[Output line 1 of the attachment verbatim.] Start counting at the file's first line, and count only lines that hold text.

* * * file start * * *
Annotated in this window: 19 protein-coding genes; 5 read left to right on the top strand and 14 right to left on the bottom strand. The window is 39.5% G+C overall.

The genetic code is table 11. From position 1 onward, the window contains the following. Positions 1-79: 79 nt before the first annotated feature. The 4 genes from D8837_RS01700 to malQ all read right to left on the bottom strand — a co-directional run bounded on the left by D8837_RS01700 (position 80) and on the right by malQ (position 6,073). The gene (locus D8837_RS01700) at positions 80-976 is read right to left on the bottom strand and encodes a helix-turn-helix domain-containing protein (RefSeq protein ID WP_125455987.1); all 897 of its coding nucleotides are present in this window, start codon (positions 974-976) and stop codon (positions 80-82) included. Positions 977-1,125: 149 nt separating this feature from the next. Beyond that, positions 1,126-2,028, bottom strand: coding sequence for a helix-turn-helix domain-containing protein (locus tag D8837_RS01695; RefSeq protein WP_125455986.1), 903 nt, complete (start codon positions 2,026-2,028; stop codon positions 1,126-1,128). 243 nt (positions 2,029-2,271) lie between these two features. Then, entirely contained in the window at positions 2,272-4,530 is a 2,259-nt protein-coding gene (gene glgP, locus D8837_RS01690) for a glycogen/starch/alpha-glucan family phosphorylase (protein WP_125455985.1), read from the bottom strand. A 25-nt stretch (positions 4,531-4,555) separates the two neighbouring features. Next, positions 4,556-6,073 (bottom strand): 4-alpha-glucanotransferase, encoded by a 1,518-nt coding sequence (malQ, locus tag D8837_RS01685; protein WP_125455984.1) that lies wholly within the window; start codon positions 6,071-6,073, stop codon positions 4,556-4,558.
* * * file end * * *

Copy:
Annotated in this window: 19 protein-coding genes; 5 read left to right on the top strand and 14 right to left on the bottom strand. The window is 39.5% G+C overall.